Even when the children were young, before we left, they always insisted on knowing the answers to five very important questions: Where are you going? How long will you be gone? Can we come with you? Who will stay with us? When will you be back?
    Over and over we would answer those questions with specific information. Then we would give advice like, “Don’t argue. Take care of the dog, and always love each other. Remember that whatever you do or wherever you go, you represent our family.”
    When Jesus was leaving his disciples to return to his Father, he, too, knew that leave-taking was very important. He didn’t leave them without saying good-by. And the questions his children asked were the same ones our children used to ask. With specific clarity Jesus gave them answers, although they could not fully comprehend the dimensions of what he was telling them.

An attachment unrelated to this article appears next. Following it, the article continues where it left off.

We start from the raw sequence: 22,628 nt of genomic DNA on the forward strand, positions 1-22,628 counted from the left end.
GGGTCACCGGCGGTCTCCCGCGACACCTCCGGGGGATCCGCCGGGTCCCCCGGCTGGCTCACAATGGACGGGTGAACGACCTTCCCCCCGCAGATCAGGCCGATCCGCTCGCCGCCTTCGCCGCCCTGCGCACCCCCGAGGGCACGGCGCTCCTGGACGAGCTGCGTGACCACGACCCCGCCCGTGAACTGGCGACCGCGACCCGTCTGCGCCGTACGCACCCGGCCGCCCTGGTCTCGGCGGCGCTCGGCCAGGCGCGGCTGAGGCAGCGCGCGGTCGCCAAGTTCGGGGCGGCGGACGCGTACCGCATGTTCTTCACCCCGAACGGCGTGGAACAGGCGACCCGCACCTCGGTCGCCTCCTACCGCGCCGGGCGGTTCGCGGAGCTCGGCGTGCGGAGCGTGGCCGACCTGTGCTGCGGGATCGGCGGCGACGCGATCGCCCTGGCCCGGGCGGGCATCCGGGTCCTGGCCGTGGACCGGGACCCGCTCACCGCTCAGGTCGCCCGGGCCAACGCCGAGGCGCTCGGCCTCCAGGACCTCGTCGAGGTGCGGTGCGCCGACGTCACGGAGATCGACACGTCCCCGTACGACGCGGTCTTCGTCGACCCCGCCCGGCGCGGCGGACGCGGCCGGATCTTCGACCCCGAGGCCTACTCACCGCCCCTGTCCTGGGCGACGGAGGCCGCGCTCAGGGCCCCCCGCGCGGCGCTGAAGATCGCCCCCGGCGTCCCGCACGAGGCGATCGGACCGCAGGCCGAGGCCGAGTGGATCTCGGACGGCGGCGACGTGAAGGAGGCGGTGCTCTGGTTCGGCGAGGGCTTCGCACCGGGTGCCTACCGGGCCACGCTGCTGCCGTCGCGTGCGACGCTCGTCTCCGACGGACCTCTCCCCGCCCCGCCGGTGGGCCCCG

“I go to my Father,” he said. “You can’t come with me yet, but don’t worry, I won’t leave you alone. The Holy Spirit will be your constant companion, and I must go so that he can come. While I’m gone he will teach you everything you need to know. I will be gone, by my time, only a little while, though it may seem long to you. When I come again, it will be to take you where I have been all this time fixing up a special place for all of us to be together… forever. After that, we won’t have to say good-by again.”
    Then Jesus gave some special parental instructions. “Love and take care of each other. The way you treat each other will tell the world about our family, so remember whose child you are. Some problems may come up, but whatever you need, you can ask for it using my name. All I have is at your disposal, and the Holy Spirit will see that you have it. When you feel lonely or afraid, rely on my promise that I have insulated you in prayer, and you belong to me.”